# Introduction to computational graphs

### Laying the groundwork of our custom neural network framework

Hi there! It's Tivadar from The Palindrome. This publication is possible because of your support.

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In computer science and mathematics, constructing a new representation of an old concept can kickstart new fields. One of my favorite examples is the connection between graphs and matrices: representing one as the other has proven to be extremely fruitful for both objects. Translating graph theory to linear algebra and vice versa was the key to numerous hard problems.

What does this have to do with machine learning? If you have ever seen a neural network, you know the answer.

From a purely mathematical standpoint, a neural network is a composition of a sequence of functions, say, *N*(*x*) = Softmax(Linear₂(ReLU(Linear₁(**x**)))), whatever those mystical Softmax, Linear, and ReLU functions might be.

On the other hand, take a look at this figure below. Chances are, you have already seen something like this.

This is the computational graph representation of the neural network *N*. While the expression *N*(*x*) = Softmax(Linear₂(ReLU(Linear₁(**x**)))) describes *N* on the macro level, the graph zooms into the micro domain.

This is more than just a fun visualization tool. Computational graphs provide us with a way to manage the complexity of large models like a deep neural network.

To give you a taste of how badly we need this, try calculating the derivative of *N*(*x*) by hand. Doing this on paper is daunting enough, let alone provide an efficient implementation. Computational graphs solve this problem brilliantly, and in the process, they make machine learning computationally feasible.

Here are the what, why, and how of computational graphs.

(There will be some heavy coding involved. Feel free to follow along and experiment in this Google Colab notebook!)

**What is a computational graph?**

Let's go back to square one and take a look at the expression *c*(*a* + *b*). Although this merely seems like a three-variable function defined by *f*(*a*, *b*, *c*) = *c* (*a* + *b*), we can decompose it further, down to its computational atoms. Unraveling the formula, we see that *f* is the composition of the two functions *f*₁(*a*, *b*) = *a* + *b* and*f*₂(*a*, *b*) = *a b* via *f*(*a*, *b*, *c*) = *f*₂(*c*, *f*₂(*a*, *b*)).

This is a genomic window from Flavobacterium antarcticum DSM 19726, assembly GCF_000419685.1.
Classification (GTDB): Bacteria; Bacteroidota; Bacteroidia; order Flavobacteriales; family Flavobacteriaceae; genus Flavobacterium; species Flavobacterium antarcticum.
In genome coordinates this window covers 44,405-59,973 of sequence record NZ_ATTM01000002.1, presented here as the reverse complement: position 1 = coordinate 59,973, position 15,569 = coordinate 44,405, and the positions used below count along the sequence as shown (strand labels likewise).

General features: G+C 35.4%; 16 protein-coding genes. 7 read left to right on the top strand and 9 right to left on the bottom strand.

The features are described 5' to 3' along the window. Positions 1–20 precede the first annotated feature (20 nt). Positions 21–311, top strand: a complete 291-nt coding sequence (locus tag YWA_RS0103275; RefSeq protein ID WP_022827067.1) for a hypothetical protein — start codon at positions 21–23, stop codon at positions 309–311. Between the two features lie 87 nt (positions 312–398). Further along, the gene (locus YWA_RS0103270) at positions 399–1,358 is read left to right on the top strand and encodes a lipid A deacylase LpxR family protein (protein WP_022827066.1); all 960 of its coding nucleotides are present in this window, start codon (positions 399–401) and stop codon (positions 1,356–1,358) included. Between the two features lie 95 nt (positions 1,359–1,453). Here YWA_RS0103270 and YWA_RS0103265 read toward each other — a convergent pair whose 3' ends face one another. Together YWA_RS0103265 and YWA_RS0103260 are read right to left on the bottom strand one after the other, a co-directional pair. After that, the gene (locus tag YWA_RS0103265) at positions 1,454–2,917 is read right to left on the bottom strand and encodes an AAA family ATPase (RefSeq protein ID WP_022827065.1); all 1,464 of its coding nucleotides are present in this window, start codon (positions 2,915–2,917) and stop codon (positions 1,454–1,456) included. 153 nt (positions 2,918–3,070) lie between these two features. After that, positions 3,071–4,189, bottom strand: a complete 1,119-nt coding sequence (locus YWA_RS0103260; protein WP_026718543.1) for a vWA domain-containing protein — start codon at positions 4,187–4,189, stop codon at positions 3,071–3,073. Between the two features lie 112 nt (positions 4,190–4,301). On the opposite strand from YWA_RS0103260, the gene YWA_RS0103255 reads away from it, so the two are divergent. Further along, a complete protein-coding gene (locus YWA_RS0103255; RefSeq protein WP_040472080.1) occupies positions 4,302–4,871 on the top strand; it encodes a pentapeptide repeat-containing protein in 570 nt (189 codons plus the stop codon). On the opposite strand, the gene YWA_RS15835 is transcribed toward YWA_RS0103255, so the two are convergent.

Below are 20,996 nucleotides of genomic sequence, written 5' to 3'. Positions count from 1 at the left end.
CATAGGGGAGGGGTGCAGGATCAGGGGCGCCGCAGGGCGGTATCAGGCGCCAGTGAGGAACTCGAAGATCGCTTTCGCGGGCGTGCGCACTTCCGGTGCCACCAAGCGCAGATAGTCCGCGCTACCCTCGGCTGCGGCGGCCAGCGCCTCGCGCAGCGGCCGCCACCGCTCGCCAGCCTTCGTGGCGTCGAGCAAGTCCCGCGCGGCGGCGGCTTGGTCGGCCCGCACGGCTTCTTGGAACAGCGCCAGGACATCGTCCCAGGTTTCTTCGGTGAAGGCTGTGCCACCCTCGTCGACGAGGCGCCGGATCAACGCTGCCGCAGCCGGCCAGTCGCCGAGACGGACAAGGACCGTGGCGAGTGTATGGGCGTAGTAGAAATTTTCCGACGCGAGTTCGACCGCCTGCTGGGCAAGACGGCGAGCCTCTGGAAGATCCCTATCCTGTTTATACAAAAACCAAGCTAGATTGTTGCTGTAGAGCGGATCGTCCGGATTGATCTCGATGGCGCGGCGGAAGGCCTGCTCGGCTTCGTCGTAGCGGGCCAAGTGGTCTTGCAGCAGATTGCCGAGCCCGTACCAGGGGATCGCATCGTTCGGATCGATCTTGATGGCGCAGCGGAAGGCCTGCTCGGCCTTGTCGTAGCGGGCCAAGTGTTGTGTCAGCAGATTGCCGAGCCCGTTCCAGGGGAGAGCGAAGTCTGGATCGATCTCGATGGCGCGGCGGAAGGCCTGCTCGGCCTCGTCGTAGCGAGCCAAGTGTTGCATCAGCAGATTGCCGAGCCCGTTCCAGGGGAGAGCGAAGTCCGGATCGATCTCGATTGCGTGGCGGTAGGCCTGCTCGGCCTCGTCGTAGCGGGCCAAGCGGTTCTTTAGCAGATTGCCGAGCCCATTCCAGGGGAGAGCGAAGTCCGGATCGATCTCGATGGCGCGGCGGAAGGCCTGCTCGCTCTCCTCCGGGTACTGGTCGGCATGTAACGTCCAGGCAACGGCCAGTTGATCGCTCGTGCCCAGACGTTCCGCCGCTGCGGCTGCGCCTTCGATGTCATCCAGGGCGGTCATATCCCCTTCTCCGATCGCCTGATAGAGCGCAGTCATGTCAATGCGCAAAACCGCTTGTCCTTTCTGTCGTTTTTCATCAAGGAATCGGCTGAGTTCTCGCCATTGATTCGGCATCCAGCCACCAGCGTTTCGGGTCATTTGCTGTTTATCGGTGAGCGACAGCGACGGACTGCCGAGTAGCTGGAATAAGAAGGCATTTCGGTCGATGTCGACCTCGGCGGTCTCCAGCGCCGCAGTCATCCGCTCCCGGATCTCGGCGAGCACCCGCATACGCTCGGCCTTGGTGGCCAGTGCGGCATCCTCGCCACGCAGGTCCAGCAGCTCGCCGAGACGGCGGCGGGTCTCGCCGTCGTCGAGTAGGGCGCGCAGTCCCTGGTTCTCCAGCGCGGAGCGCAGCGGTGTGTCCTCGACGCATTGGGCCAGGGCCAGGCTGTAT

Even though this is a simple example, the expression *f*₂(*c*, *f*₂(*a*, *b*)) is already not the nicest to look at. You can imagine how quickly the complexity slips out of control; just try to re-write (*a* + *b*)(*e*(*c* + *d*) + *f*) in the same manner. So, we need a more expressive notation.

What if, instead of using an algebraic expression, we build a graph where the components *a*, *b*, *c*, f₂, and *f*₂ are nodes, and the connections represent the inputs to each component?

It's easier to show than tell, so this is what I am talking about.

In other words, the above figure depicts a tree graph, where

the leaf nodes (such as

*a*,*b*, and*c*) are the input variables,and the inner nodes (such as

*f*₁ and*f*₂) are computations, with the children nodes as the inputs.

Because this bears a resemblance to how brain cells communicate, these nodes are called *neurons*. Hence the term *neural network*, which is just a fancy name for computational graphs.

Now, the graph above is just a symbolic representation for the function *f*(*a*, *b*, *c*) = *c*(*a* + *b*). How do we perform the actual computations? We start from the inputs at the leaf nodes, and work our way up step by step. Here's an illustration using our recurring example *c*(*a* + *b*) with the inputs *a* = 1, *b* = 3, and *c* = 2.

Upon initialization, the computation takes two steps to complete.

This process is called the *forward pass*, as with each step, we propagate the initial values forward in the computational graph, flowing from the leaves towards the root node. Think of this as a function call. Say, if our computational graph encodes a machine learning model, the forward pass results in a prediction.